Connections that bridge: King County Parks’ MET interns

For the second summer in a row, the King County Parks’ Mobile Engagement Team (MET) program is hosting a group of college interns who are passionate about working with parks, government, and community outreach. Galit Berezansky, Malefia Gustafsson, Annabelle “Bee” Kisky, and Luc Tworek have conducted safety and accessibility surveys with pedestrians and disc golf players at Dick Thurnau Memorial Park, as well as other sites. At Marymoor Park, the interns have engaged with concert goers to share more information about outdoor recreation opportunities at different parks across King County. They have also supervised a Skyway Park Sport Sampling Camp organized in partnership with King County Play Equity Coalition and professional Seattle sports teams. As part of this program, the interns oversee a group of 100+ local neighborhood kids as they play and try out different sports and activities.

Summer MET interns Bee Kisky and Malefia Gustaffson set up a giant Jenga game for the Juneteenth Festival at Skyway Park.

“We focus most of our time on making sure that every person who comes up to our info desk feels welcomed and heard,” says MET intern Bee Kisky. “We want to be the connection that helps people bridge the gap between the Parks system and their personal lives.” The interns have focused their work on parks in opportunity areas, like Five Mile district, Skyway, and White Center.

Interns Galit Berezansky and Luc Tworek interact with the public at North Shorewood Park over a game of cornhole.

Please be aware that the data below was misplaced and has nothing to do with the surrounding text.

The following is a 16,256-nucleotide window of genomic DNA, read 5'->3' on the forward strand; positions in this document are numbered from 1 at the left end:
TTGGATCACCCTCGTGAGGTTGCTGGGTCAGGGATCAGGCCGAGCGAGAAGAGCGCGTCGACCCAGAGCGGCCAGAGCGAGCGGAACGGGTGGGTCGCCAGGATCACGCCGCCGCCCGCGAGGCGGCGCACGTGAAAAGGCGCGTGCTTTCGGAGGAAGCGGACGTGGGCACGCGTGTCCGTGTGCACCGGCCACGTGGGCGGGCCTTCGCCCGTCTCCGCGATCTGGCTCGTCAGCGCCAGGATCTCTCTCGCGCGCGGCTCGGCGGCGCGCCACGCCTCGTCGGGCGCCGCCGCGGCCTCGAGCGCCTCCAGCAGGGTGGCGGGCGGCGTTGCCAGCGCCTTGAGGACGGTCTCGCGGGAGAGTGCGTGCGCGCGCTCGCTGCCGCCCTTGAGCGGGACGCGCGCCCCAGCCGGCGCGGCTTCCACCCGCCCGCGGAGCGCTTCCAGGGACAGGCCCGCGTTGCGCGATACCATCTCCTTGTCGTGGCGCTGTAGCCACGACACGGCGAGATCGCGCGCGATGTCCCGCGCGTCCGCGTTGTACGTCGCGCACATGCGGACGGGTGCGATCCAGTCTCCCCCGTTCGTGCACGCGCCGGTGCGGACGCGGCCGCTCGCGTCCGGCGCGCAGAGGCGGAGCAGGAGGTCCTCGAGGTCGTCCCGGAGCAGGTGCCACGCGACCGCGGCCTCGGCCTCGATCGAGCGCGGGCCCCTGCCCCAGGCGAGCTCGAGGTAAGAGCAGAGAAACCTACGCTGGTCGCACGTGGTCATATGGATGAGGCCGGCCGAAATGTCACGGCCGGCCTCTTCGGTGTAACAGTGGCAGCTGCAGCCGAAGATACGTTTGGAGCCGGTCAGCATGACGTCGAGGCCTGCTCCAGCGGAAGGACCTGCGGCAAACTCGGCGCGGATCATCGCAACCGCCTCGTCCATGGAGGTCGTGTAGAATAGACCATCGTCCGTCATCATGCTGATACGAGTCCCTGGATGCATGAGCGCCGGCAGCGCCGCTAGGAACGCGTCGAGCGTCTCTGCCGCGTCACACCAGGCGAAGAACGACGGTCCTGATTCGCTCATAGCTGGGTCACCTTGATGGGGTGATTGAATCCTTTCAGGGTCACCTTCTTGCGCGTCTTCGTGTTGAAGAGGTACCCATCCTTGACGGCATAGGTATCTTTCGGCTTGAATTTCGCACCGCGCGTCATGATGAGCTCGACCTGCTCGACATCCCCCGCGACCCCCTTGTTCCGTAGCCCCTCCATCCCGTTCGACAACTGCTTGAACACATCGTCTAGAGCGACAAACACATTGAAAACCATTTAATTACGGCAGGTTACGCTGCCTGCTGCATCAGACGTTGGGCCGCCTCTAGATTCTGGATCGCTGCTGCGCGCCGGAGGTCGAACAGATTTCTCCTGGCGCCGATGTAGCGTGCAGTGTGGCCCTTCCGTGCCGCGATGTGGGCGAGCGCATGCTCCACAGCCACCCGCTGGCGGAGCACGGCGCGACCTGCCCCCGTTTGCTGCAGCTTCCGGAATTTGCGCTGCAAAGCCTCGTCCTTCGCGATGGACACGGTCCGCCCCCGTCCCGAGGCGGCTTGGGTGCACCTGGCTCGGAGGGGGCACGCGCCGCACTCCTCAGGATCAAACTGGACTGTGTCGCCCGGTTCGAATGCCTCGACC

This year’s MET interns come from both near and far. Galit Berezansky is a rising sophomore at Brandeis University, where she is pursuing a double major in Psychology and International and Global Studies. Malefia Gustafsson is in the process of completing her undergraduate degree in Business Marketing from Arizona State University. Bee Kisky plans on attending UW Tacoma this fall to study psychology. And Luc Tworek is a rising senior at the University of Washington where he’s working towards a bachelor’s degree in Community, Environment, and Planning.  

“The internship found its legs under the work of our first group of interns, who helped provide a better understanding of what would make the experience great. Their input was essential to shaping the experience of the current cohort,” says program manager David Lee. The current cohort’s experiences will likewise inform the next cohort’s work and build upon the program. At the end of the internship, Lee’s hope is to provide the interns with a practical degree of experience that will elevate them professionally into their chosen fields of interest through a better understanding of how to build and sustain communities.


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